spirits copy

Alyssa: That’s a good point. How you hold yourself has a lot to do with how you’re treated, in any circumstance. The awareness you have of your position and not really caring if people are judging you because you’re a woman. You have to not think about that anymore and not give that power anymore. It’s hard, but we’re the change. We’re the next generation. I feel like a lot has changed already.

Do you feel like the Colorado music scene is unique in any way?

Danah: The music community here is definitely more supportive and integrated than pretty much anywhere else. I just moved here a month and a half ago because I met this amazing music community and it just made sense to me. This is support in a sense that the scene does allow women to be awesome. It’s not a scene that asks you to prove anything.

Not THAT kind of feminist

Late on the night of Thanksgiving Eve I received a call from a friend I hadn’t spoken with in several months. Since it was Thanksgiving and all, it was time for family, indulgences, and honesty. He texted me the next day apologizing for the drunk dial, but I thanked him. Despite his inebriated influence in calling, it was refreshing to have an honest and open conversation with this friend.

This friend was telling his musician sister how he’d met a girl in Colorado who was a feminist. His sister’s reaction was immediate objection and shut-down.

“Oh gawd!” she said.

“No, not that kind of feminist. She’s a real feminist,” my friend said he explained to his sister.

Working on a story about women in music and having the privilege to interview so many genuinely talented, hardworking, and kind people over the past two months has made me realize many things, the least of which is that I love interviewing people. In a world which seemingly promotes less communication and genuine human connections as it creates bigger divides, the feedback I received in reaching out and speaking with everyone involved with this project was immense. The process allowed people to open up on the issue and I have learned so many different sides to this story; however I often had to stifle my own opinion in the process.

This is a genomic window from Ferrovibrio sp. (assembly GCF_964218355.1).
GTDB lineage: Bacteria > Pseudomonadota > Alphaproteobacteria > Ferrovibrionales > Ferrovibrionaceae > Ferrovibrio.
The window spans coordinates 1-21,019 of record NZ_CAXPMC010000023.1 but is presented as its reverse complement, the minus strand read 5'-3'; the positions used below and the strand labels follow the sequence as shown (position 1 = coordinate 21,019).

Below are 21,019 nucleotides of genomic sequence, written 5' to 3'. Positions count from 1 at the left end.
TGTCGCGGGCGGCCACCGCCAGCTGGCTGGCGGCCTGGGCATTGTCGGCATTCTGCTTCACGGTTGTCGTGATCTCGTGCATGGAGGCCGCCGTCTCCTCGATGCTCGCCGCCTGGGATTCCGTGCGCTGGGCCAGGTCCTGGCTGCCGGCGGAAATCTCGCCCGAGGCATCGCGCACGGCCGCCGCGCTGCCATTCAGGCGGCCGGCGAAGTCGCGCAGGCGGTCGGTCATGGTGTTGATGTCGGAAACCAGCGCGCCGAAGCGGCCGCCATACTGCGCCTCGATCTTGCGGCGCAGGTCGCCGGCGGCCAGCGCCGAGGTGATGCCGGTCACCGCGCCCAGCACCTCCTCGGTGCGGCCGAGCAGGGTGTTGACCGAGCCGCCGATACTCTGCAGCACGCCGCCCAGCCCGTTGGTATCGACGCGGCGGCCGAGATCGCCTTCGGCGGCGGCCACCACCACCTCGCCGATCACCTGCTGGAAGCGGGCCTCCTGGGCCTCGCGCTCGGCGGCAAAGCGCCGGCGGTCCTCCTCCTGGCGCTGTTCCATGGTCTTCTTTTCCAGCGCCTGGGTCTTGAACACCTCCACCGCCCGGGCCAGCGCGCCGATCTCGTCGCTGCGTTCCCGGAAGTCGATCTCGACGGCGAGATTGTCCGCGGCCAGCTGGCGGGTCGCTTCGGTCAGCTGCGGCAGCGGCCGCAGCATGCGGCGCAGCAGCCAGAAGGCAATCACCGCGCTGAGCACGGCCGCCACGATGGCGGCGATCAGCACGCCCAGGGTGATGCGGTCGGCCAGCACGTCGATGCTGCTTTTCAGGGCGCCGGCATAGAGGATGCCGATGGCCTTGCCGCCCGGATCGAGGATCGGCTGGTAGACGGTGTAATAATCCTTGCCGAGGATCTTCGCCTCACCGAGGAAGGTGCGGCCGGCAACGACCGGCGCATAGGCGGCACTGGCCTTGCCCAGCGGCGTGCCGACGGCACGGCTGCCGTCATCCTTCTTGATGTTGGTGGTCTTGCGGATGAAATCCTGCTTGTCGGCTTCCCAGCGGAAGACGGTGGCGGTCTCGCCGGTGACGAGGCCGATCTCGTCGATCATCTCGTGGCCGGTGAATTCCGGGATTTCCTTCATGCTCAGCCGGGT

The author in Albuquerque, N.M. Photo by Rachell Ellerbeck.

The author in Albuquerque, N.M. Photo by Rachell Ellerbeck.

My friend went on to tell his sister about the project I was conducting. I don’t know whether he convinced her that what I was doing was a positive thing or not, but herein lies the rub:

Feminist is often construed as a dirty word in our current media-infiltrated world. Its purpose and meaning has been sullied over time. The demanding political, social, and physical work women have done for centuries and continue to do today is vexed by the natural progression of linguistics and convoluted modern day politics.